Banking Guide
- managing your money smartly

A 'banking guide' may seem trivial for someone relocating to America. After all, what's there to know? A bank is a bank, anywhere in the world.

Yes and No.

Remember this. While the reasons people move to America are myriad (professional growth, better opportunities, joining family, starting a new life), eventually most of us want to make money. The safety and management of that hard-earned money, therefore, becomes an important need that's worth a little education.

This banking guide walks you through basic but noteworthy concepts of money management, including types of bank accounts, how to maximize your interest rate, and specific recommendations on which institutions to bank with.

Account Types
The need for a bank account is a no-brainer. You obviously need to a place to keep your money. A bank account is also necessary to receive direct deposits like salaries, or to make debit payments from. But is there more than one type of bank account? Aren’t all bank accounts alike?

Turns out bank accounts can differ widely in their characteristics. The 2 broadest categories of accounts you’ll see in America are checking accounts and savings accounts. And you need to have at least one of each type, for sure.

A checking account can be thought of as a ‘heavy transaction’ account. It allows the use of a debit card and/or checks, and there are generally no restrictions on the number of deposits and withdrawals that can be made. This is therefore your workhorse account – most of your spending should happen from here. In general, checking accounts offer a much lower interest rate (if at all) in return for the privilege of multiple transactions.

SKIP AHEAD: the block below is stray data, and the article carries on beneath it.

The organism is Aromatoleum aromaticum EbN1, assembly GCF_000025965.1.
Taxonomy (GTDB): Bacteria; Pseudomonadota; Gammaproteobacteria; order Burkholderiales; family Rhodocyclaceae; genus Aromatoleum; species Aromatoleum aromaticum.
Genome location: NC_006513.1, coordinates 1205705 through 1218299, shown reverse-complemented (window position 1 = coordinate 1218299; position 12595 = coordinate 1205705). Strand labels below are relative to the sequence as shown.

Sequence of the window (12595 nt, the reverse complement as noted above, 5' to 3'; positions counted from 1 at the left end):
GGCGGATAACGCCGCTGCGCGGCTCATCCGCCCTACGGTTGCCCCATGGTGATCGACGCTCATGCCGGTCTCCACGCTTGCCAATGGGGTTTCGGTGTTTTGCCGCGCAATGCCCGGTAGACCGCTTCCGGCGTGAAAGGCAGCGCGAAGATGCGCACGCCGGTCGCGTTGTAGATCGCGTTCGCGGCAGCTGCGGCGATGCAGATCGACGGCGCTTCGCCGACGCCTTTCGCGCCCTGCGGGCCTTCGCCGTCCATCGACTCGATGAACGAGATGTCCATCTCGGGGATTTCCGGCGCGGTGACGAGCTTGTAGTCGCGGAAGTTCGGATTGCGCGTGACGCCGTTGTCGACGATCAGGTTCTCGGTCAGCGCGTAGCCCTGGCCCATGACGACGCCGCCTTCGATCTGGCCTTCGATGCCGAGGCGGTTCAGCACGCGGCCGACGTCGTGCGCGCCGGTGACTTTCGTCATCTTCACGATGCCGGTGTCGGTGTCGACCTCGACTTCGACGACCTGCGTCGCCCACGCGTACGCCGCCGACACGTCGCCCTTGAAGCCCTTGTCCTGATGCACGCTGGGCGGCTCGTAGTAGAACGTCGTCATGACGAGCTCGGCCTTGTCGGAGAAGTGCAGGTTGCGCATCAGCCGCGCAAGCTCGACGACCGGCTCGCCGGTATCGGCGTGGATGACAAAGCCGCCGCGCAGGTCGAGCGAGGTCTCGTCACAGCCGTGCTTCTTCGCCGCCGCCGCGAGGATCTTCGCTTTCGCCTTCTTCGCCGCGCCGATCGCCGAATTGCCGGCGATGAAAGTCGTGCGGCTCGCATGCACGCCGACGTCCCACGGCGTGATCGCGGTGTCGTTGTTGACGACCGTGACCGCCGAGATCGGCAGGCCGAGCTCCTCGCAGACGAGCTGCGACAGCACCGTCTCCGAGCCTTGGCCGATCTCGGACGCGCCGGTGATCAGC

A savings account, as the name suggests, encourages you to save, and discourages you to spend. So it offers a higher interest rate, but in return has limits, balance requirements, and excessive withdrawal penalties.

A third type of account – the money market account – is a special type of savings account that offers higher interest rates compared to a basic savings account, but also has a higher minimum balance and charges a higher fees for breaching that balance.

Click here for a banking guide primer on different types of checking accounts, and which banks offer the best options.

Click here for a primer on savings accounts, and what banks offer the best options.

Brokerage Accounts
If you wish to invest in stocks, bonds or mutual funds, you need to open a different type of account - called a brokerage account. This account allows you to deposit money and use it to buy investment instruments for a commission fee. Brokerage accounts can be opened in most traditional financial institutions or with brokerage firms that specialize in buying and selling stocks and bonds.

For information on how to open a brokerage account and recommendations on specific, cost-effective brokerage firms, click here.

Certificates of Deposit (CDs)
If you can't digest the risk of investing in stocks, but want an aggressive, fixed rate of interest and are ready to sacrifice liquidity, your best option is the CD. The CD or Certificate of Deposit is the approximate US equivalent of the "fixed deposit" account one finds in other countries. Your money gets locked-in for a period of time (3 months, 6 months, 1 year, going up to 5 years). And in return, you get a rate of interest higher than what most savings or even monet market accounts offer. If you withdraw early, however, you are subject to a penalty.

CDs are offered by almost all banks and institutions that offer savings and checking accounts. For updated information on the best CD rates in the market, click here.

A really cool concept that allows you to maximize your interest rate but also gives decent liquidity is CD laddering. For more banking guide information on what this is about, and how you can set up a CD ladder, click here.

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